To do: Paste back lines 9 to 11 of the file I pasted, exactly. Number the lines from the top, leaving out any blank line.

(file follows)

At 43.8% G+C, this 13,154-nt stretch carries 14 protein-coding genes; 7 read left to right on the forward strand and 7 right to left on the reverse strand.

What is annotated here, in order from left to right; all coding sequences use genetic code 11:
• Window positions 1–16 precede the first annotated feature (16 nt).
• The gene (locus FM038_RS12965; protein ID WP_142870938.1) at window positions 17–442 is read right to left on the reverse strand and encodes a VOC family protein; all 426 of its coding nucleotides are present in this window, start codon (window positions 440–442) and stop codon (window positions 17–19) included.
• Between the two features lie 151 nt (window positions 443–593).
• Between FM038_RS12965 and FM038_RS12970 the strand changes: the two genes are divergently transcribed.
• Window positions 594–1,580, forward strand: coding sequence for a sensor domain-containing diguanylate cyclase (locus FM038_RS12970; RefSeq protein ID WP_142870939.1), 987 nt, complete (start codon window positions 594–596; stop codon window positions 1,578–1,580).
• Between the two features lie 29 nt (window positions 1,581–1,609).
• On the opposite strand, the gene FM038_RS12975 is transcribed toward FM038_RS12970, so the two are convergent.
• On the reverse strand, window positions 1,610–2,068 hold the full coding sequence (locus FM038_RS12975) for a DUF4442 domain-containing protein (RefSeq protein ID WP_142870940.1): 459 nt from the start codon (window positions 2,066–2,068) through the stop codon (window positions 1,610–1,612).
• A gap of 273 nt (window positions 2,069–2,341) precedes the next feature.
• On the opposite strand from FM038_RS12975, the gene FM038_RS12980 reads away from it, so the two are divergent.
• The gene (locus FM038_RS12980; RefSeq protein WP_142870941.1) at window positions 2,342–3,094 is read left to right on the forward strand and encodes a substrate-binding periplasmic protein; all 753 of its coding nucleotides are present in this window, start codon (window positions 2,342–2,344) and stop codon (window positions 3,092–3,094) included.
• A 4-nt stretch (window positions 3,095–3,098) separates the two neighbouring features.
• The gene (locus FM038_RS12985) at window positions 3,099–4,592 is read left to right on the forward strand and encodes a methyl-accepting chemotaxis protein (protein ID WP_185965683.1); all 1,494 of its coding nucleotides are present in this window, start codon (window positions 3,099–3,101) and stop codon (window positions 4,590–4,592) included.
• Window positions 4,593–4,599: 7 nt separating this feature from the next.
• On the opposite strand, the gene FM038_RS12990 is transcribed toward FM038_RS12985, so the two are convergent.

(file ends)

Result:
• On the opposite strand, the gene FM038_RS12975 is transcribed toward FM038_RS12970, so the two are convergent.
• On the reverse strand, window positions 1,610–2,068 hold the full coding sequence (locus FM038_RS12975) for a DUF4442 domain-containing protein (RefSeq protein ID WP_142870940.1): 459 nt from the start codon (window positions 2,066–2,068) through the stop codon (window positions 1,610–1,612).
• A gap of 273 nt (window positions 2,069–2,341) precedes the next feature.